Missouri’s Reasonable Allowance for Use

March 9, 2010

All 50 states have a lemon law; 48 states allow a manufacturer to subtract some amount from what it would otherwise owe a a consumer, because of the consumer’s use of the vehicle. The idea is that a consumer is going to give the manufacturer back a vehicle with more miles on it than when it was sold.  

Ohio and Nevada law do not specifically allow for a reduction based on a consumer’s use of the vehicle, but of the other 48 states, 47 give some indication how to calculate this offset. The odd state out is Missouri.

Missouri law indicates only that a manufacturer can subract “a reasonable allowance for the consumer’s use of the vehicle.”

The Missouri legislators were aware that other state laws give more precise formulas, yet chose not to enact a statute with such guidance. The only conclusion we can draw is that Missouri wanted this offset to be negotiated on a case-by-case basis. Depending on a consumer’s use of the vehicle, different amounts of offset may be reasonable.

Unlike many other states, Missouri law emphasizes “use” instead of  mileage attributable to the consumer.  Some states look to the total miles driven until a repurchase or replacement by the manufacturer, other states use only the miles driven by the consumer until a certain number of repair visits. A few states calculate a certain amount of cents per mile driven by a consumer. A number of state laws further provide that the total offset should not exceed a certain percentage of the purchase price, regardless of the miles driven.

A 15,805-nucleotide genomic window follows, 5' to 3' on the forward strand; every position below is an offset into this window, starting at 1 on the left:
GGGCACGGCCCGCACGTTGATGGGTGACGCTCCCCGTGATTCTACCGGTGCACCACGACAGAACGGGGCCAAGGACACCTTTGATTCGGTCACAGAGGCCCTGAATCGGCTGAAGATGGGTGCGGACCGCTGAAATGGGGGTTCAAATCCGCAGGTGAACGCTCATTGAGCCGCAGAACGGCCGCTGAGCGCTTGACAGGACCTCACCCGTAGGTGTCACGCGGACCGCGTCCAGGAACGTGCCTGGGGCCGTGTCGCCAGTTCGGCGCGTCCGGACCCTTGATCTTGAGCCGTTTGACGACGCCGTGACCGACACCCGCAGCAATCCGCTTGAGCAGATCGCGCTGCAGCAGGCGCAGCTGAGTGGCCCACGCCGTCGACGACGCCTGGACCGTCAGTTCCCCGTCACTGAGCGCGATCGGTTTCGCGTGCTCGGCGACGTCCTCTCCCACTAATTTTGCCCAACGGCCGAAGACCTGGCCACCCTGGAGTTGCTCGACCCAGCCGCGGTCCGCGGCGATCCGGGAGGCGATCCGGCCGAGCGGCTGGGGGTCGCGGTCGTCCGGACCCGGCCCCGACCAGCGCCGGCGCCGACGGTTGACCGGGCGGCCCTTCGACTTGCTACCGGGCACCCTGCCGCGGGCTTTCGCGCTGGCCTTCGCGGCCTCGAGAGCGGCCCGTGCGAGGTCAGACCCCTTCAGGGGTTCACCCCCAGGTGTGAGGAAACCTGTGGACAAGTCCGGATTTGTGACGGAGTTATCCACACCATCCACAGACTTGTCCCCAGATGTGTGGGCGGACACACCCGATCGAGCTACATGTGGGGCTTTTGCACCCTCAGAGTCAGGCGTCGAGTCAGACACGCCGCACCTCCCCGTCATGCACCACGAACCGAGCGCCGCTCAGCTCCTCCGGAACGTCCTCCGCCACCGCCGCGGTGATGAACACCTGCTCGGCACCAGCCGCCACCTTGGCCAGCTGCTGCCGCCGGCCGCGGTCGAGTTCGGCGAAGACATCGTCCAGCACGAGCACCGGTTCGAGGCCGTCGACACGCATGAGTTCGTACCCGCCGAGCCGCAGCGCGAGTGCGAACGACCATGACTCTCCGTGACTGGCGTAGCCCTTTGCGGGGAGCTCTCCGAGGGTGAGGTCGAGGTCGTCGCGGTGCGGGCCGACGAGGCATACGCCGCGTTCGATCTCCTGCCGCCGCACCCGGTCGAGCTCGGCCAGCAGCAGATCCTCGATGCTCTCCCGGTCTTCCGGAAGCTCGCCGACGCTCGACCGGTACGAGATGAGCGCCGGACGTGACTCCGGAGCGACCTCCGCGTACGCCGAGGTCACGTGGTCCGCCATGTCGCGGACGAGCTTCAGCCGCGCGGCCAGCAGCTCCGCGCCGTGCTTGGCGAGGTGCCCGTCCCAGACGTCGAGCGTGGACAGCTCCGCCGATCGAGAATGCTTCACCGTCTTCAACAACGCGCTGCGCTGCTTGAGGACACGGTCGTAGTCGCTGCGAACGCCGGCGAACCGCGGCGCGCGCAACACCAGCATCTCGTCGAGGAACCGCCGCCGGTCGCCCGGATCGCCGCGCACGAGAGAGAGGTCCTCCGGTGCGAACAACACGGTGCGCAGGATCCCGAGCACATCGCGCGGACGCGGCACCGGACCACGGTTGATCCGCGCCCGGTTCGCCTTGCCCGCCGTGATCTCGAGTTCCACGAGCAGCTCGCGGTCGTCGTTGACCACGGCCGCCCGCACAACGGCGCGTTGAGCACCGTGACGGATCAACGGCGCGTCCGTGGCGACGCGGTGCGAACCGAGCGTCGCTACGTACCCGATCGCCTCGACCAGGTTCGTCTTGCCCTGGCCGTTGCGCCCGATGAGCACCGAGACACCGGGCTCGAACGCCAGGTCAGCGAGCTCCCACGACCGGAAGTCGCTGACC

Eleven states, including the bordering states of Illinois, Oklahoma, and Kentucky, use almost the same language:

[The] amount directly attributable to use by the consumer prior to the first notice of the nonconformity to the manufacturer and any subsequent period when the vehicle is not out of service by reason of repair.

The first report to the manufacturer may be the first repair attempt, or it may not be until the manufacturer (not the local dealership) is directly notified about the problems with a vehicle. The statute makes clear, though, that any mileage put on by the dealership for repair attempts or test drives should not count against the consumer.

Because the Missouri lemon law is vague, a number of factors can be considered in determining a reasonable allowance for usage, including: 

  • what the offset would be using other states’ lemon laws,
  • the mileage at the time of purchase,
  • the mileage at the first repair attempt,
  • the mileage at the 4th repair attempt (when it is presumed to be a lemon under the Missouri lemon law),
  • the number of miles attributable to repair attempts, and
  • the consumer’s expected usage compared to the actual usage. 

This is not a definitive list, and the manufacturer may not agree with this analysis. But the Missouri lemon law does provide an opportunity for a consumer to argue for a lower allowance for use, thus putting more money in the consumer’s pocket.


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